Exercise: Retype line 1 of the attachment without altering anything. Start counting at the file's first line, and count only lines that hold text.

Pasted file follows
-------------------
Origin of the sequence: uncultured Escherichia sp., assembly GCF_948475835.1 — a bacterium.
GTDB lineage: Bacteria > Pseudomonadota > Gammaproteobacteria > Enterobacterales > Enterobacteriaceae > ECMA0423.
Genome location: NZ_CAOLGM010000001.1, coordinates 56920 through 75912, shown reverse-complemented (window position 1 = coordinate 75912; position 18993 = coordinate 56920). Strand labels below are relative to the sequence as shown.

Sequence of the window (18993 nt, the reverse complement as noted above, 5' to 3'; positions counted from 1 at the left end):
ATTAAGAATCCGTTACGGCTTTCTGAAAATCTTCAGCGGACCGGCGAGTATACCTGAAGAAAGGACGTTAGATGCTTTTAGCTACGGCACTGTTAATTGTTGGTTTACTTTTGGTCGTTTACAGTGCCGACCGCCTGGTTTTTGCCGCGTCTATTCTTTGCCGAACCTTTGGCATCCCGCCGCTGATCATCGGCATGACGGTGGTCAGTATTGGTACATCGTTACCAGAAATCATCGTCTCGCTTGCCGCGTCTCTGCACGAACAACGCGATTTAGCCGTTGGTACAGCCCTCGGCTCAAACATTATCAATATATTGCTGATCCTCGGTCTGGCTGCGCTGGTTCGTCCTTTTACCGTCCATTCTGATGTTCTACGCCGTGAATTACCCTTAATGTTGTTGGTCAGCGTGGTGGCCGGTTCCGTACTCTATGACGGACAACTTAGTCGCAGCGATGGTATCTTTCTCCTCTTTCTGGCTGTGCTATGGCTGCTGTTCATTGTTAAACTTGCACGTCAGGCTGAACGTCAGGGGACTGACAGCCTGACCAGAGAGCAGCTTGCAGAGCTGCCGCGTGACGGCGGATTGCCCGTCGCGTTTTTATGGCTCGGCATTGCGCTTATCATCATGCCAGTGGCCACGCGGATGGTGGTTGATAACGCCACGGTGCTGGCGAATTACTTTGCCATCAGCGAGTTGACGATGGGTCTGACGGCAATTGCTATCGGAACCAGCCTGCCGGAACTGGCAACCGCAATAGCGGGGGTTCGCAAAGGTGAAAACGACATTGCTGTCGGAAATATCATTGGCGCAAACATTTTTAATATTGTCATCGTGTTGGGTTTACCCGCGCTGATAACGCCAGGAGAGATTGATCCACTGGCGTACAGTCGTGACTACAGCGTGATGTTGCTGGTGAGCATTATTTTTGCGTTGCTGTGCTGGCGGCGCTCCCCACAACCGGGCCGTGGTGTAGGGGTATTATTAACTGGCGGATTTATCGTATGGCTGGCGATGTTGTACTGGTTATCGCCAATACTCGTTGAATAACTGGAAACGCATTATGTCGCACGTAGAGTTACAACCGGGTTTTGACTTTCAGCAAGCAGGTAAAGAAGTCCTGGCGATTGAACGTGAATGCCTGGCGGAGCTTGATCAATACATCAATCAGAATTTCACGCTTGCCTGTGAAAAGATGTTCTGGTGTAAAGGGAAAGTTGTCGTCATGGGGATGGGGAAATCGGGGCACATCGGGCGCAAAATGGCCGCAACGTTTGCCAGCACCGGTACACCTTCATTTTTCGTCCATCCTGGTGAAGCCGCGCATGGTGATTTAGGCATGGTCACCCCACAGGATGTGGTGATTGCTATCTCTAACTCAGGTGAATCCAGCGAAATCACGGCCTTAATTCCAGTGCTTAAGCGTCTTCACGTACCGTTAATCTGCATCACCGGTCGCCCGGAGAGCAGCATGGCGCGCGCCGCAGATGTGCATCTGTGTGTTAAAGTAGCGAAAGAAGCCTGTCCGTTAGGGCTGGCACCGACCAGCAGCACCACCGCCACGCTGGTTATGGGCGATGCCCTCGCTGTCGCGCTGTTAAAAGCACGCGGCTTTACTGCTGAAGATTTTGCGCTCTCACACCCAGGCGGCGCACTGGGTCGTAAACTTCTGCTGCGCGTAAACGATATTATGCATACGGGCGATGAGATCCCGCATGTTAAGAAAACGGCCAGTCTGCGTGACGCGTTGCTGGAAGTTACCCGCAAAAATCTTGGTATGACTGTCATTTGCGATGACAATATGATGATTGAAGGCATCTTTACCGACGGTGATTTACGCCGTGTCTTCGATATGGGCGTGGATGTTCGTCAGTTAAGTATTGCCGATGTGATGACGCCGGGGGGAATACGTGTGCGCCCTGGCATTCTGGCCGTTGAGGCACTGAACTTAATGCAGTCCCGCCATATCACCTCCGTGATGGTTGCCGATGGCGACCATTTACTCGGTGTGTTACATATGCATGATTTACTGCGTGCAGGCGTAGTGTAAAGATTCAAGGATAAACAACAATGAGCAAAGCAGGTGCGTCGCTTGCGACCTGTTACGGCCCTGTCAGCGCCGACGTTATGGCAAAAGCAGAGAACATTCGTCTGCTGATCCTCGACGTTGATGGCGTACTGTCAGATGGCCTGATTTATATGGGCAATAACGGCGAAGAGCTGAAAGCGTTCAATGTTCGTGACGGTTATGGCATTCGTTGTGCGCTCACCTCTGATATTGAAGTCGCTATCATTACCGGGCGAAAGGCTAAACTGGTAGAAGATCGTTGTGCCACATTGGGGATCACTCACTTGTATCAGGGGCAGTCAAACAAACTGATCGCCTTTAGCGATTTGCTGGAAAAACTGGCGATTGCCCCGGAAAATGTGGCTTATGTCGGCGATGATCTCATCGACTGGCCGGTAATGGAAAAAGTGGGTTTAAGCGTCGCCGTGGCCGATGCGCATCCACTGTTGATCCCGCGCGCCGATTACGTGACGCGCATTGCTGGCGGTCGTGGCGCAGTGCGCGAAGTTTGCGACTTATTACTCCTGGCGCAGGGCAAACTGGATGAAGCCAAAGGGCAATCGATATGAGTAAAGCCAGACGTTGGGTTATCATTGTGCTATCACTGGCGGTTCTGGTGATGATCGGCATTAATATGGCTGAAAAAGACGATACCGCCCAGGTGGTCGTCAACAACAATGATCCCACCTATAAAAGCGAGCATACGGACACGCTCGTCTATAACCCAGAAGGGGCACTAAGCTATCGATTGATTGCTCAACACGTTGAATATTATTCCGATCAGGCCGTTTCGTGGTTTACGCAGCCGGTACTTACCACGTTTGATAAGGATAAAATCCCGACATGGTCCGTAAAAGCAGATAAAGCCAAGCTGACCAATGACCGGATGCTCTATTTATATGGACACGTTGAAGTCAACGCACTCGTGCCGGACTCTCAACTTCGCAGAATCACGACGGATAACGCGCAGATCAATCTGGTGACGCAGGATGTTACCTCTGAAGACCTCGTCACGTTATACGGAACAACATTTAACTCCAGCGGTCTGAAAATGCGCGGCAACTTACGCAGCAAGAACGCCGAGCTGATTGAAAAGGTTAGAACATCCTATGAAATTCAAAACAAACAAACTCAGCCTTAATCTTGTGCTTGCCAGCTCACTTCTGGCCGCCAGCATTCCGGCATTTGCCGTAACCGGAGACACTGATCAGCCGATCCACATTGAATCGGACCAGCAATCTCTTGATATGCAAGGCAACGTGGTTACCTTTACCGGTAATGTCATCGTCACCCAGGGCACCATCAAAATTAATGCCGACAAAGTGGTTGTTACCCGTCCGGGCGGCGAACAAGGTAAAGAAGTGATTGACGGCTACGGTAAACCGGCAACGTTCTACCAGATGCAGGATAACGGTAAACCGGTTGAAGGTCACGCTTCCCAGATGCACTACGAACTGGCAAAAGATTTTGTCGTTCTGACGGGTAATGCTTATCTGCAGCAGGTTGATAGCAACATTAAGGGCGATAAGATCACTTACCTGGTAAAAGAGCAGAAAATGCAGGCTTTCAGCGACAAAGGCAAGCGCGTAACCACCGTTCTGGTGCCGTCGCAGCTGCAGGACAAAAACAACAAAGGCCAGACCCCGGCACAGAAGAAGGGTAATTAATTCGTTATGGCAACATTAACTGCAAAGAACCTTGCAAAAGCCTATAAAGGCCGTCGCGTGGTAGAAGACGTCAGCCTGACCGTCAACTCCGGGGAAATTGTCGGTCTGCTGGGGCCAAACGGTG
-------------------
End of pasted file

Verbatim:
Origin of the sequence: uncultured Escherichia sp., assembly GCF_948475835.1 — a bacterium.